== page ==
Last month, we took a look at the affordable options in Humboldt Park, so it feels natural to move directly east to see what's available in West Town. That's a lot to cover, and know that this list could have been twice as long, but instead of simply adding in every good dish in the area, we decided to strip the list down to 12 genuinely great options.
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If you head down south along the Gulf Coast, you might see people serving up alligator. Here in Chicago, you'd probably see a Ninja Turtle before you saw an alligator running free, because it's not a meat you can just wrangle out of Lake Michigan.
Twisted Spoke could easily be the friendliest little biker bar in Chicago. Sounds kind of like a Broadway musical, doesn't it? Please don't tell them I said that.
El Barco Mariscos is housed in what looks like an enormous boat, and inside enormous fish hang from the ceiling just waiting to bump the heads of the very tall. It is a place to celebrate, and gimmicks aside, it feels good to be there.
Nini's Deli in Noble Square presents an immediate surprise upon walking in: one look at the shelves and you realize it's a gourmet and organic grocery store masquerading as a run-of-the-mill corner deli. Likewise, Jose's Homemade Falafel Pita ($5.50) looks pretty standard, but the freshly fried falafel have a slightly different, though no less pleasing, spice profile.
Swim Café is the kind of place where you aren't judged for ordering a cup of coffee and taking up residence at a tiny table while you catch up with old friends for three hours on a lazy Sunday morning. But if you require something a little more substantial than coffee to get through a three-hour chat fest, The Whole Pig ($9.85) will take you on a hearty three-layer journey through pork.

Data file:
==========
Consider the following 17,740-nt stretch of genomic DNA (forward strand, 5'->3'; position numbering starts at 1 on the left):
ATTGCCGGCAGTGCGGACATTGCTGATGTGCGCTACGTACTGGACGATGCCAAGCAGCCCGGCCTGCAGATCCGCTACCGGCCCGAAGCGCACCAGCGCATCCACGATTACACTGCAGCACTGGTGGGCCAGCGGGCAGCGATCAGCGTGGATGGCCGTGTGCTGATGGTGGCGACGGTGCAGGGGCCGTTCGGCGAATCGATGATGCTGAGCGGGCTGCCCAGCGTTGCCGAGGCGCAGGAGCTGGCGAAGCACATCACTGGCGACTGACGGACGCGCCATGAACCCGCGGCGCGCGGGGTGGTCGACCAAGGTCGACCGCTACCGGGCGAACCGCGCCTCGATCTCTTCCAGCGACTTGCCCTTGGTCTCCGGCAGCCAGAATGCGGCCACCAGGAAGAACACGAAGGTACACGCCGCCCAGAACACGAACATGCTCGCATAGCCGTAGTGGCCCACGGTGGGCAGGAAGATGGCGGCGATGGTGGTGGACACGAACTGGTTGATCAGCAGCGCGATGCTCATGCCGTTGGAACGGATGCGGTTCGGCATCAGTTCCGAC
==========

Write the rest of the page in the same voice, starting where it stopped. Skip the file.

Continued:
The website for Art's Drive-In in Noble Square proclaims "Chicago's Favorite Breakfast & Lunch for 40 years." Brazen hyperbole? Absolutely. But in an area sorely lacking in places to get a quick bite, you could do much worse.
In all my brunch adventures so far, I have tried to stay away from obvious American brunch staples in hopes of exploring Chicago's more unique offerings. Noble Square's Branch 27 made me venture back to the safety zone, however, with their version of everyone's favorite egg dish: the omelet.
There's a reason some Chicago institutions stick around. And I'm willing to bet that no matter what happens to the crazy intersection of Division, Ashland, and Milwaukee, Podhalanka will still be around.
Lovely's airy, warm cafe may be the best spot for tearing into this slice straightaway. Warm wood and vintage floral prints make the interior look like a Pinterest dream, and some communal seating means there's a potential to meet like-minded dessert fiends. Just be advised that said communal seating could mean you'll have to share a bite of that blueberry almondine.
Is it okay to admit to having a soft spot for the buffalo chicken wrap? I mean, it's not that I ever would cop to a craving for fried chicken that has been coated in a rich and spicy sauce, and then wrapped up with creamy dressing and crisp, cool lettuce. How could I! Still, if you're too embarrassed to be seen in public with one, Five Star has the answer.
I've eaten many a sandwich at The Butcher & Larder, yet the one that sticks out in my mind is the braised lamb sandwich. A heaping portion of the warm succulent pulled meat is dressed with a fennel-pickled onion-parsley slaw that's pulled together with a preserved lemon vinaigrette and a gentle touch of dry chili flakes and harissa.
Stand at the intersection of Ashland and Division, look south, and you're bound to see it: three restaurants, all named La Pasadita, all located on the exact same block. If you're like me, so many quesitons will pop into your head that it will be hard to process them all. Eventually you'll settle on two important ones: (1) How in the world did three identically named restaurants end up on the same block? (2) Which one is best?